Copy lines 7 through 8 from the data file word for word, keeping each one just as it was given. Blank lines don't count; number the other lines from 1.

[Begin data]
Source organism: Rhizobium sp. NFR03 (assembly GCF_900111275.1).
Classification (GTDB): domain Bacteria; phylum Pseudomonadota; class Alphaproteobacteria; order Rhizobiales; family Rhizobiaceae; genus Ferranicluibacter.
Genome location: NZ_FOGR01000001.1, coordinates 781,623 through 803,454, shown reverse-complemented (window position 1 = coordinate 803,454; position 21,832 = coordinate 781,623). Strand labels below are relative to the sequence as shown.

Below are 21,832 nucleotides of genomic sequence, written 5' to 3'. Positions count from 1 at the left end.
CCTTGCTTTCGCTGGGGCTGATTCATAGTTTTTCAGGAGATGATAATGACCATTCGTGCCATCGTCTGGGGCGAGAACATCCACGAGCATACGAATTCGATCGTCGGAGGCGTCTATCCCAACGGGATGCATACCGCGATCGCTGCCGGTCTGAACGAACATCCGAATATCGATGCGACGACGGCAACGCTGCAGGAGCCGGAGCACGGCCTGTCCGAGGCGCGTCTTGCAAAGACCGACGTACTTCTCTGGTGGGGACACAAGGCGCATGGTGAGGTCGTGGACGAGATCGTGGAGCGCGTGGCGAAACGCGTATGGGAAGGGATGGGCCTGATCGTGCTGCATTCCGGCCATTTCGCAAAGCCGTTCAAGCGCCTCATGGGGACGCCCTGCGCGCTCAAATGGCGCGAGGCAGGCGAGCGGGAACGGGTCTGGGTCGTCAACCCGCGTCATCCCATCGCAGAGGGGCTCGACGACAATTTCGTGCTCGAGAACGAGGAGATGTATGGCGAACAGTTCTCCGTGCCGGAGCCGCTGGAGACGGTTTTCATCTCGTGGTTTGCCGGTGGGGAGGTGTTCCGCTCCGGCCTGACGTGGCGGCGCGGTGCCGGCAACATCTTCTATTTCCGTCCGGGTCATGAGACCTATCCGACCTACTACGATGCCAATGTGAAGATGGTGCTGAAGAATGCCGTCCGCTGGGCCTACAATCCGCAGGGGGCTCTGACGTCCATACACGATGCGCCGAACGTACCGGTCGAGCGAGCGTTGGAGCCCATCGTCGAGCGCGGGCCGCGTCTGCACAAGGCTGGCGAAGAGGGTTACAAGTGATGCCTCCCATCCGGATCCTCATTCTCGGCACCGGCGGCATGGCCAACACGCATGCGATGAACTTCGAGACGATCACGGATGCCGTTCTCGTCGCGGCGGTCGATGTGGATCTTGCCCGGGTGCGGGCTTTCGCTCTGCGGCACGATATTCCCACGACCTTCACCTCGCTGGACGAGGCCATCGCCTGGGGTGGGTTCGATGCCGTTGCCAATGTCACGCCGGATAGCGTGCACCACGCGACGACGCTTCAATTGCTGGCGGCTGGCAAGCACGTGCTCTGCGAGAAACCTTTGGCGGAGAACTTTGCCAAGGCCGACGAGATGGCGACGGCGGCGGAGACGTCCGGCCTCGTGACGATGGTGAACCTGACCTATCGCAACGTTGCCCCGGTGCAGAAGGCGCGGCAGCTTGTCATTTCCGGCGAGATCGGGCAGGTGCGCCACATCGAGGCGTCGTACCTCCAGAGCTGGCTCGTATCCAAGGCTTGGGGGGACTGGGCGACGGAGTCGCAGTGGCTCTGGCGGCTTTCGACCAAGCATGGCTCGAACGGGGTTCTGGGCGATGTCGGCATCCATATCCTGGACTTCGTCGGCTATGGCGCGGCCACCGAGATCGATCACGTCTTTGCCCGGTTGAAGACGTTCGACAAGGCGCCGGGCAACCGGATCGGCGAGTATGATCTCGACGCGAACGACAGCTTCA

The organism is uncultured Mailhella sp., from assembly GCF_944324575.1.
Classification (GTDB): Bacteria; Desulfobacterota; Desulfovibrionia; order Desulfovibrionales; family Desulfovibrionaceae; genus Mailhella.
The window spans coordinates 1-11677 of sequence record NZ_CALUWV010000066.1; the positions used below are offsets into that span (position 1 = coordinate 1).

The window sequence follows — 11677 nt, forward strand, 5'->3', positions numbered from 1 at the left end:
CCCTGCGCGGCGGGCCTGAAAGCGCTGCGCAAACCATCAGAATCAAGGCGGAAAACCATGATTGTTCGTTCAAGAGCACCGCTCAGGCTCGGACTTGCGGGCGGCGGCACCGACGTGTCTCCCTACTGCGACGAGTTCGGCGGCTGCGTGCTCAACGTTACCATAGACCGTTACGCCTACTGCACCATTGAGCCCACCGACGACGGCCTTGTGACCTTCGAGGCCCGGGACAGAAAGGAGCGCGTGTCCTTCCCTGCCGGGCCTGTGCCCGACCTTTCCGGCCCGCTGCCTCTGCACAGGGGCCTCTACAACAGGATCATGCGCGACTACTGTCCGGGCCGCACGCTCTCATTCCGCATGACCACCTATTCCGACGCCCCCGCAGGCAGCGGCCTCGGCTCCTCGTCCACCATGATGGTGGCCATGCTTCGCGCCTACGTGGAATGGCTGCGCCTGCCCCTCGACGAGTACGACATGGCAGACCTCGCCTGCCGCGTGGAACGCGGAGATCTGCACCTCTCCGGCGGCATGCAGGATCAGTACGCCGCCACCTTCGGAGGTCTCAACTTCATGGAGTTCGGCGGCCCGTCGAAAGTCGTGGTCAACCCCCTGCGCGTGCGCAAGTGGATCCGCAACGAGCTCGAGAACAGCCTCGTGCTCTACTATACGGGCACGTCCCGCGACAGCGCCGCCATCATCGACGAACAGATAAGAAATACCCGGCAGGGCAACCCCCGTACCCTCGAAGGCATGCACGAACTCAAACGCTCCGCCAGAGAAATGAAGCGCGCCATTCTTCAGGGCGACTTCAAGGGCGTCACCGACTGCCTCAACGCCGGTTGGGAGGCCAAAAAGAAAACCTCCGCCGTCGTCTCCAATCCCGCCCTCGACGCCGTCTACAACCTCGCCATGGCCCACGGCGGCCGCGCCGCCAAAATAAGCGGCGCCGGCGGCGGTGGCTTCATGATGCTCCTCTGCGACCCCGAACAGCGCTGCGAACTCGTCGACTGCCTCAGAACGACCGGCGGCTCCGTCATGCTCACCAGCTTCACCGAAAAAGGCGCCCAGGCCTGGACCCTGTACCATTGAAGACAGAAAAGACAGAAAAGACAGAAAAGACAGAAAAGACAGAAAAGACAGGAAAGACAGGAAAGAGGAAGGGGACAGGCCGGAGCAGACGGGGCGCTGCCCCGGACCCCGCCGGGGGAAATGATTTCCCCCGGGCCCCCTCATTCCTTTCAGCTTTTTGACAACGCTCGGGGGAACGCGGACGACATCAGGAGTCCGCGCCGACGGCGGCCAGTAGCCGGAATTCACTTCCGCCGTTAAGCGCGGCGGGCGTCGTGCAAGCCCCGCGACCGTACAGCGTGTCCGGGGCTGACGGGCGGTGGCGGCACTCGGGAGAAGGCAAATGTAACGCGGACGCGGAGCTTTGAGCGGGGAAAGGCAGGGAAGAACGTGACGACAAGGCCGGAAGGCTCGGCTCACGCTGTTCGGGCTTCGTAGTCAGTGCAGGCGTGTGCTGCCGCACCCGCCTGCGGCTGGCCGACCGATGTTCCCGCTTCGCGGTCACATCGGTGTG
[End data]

Classification (GTDB): Bacteria; Desulfobacterota; Desulfovibrionia; order Desulfovibrionales; family Desulfovibrionaceae; genus Mailhella.
The window spans coordinates 1-11677 of sequence record NZ_CALUWV010000066.1; the positions used below are offsets into that span (position 1 = coordinate 1).